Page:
In other respects I place high value upon the Eagle for trunk haulage because it can maintain a fast pace when the occasion is presented, its stability and suspension are excellent, and the full torque from 1,000 r.p.m. permits flexible driving. Coyering the undulating road between Holmwood and Horsham, the fuel return was 13.2 m.p.g. for the complete out-and-return circuit, • including turning in a by-road at Horsham. This follows the general trend of Gardner-engine fuel economy, and with an overall running speed of 24.2 m.p.h. the Eagle would not be far behind its larger-engined contemporaries on a trunk route.
Although not s6 swift off the mark as its namesake, the M.T.N. Eagle has a surprising acceleration rate for a chassis of so moderate a power-toweight ratio, and relatively low governing of the engine speed. Apart from the lowest ratio, all other gears were employed during the acceleration trials, overdrive being engaged at 25 m.p.h. Undoubtedly, many seconds were saved during gear changing because of the constant-mesh facilities of the new Meadows box; there is little opportunity for the road speed to fall off when the clutch is disengaged.
Averages of the acceleration trials revealed that the Eagle could reach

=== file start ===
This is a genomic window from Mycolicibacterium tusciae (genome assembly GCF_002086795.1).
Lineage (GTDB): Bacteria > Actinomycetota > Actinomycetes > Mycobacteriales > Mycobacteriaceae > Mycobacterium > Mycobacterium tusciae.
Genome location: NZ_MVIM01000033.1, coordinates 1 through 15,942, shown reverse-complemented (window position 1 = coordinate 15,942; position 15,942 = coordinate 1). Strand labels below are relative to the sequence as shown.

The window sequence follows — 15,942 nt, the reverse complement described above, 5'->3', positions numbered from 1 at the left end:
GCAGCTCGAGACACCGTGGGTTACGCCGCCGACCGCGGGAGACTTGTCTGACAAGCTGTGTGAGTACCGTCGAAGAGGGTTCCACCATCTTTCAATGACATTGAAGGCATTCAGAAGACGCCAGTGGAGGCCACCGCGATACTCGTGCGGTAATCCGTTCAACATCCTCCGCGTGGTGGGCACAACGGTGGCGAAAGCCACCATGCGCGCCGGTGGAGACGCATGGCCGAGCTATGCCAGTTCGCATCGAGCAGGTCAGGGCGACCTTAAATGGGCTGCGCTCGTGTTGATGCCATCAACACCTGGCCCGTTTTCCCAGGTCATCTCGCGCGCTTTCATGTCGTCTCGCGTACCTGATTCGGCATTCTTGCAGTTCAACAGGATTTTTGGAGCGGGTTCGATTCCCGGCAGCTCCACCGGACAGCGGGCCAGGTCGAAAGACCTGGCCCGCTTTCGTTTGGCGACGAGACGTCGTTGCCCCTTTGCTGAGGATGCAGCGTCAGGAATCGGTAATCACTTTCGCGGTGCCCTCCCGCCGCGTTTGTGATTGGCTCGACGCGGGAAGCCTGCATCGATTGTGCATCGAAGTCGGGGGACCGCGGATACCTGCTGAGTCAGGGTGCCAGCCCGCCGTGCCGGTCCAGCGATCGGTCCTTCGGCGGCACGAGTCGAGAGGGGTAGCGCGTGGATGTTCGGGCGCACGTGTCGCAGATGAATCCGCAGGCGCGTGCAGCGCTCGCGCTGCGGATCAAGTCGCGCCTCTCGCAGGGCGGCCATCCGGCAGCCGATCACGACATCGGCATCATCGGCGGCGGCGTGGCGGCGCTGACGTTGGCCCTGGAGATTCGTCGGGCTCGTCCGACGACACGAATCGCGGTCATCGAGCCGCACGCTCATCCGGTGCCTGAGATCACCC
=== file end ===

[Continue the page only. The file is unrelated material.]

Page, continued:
20 m.p.h. from rest in 22.5 sees., and 30 m.p.h. in 47 secs. I could not measure the direct-drive performance from 10-30 m.p.h. because the road speed at governed engine revolutions was 25-26 m.p.h., and to attempt an overdrive test from 10 m.p.h. was impracticable in the stretch of level road .available. The high. standard of braking set by the preceding tests of the Rutland chassis was maintained in the Eagle, although extensive rear-wheel locking at 20 m.p.h. gave a false impression of the effect, as indicated by the 29-ft. stopping distance. Using the Webley marking device for noting the point where the brakes are
applied,.! have found a stopping distance of 50-55 ft. from 30 m.p.h. to be practically the best possible for a vehicle equipped with poweroperated or vacuum-assisted braking 'systems. The Eagle is one of , the vehicles which has helped to set this standard, the actual stopping distance from 30 m.p.h. being 56 ft.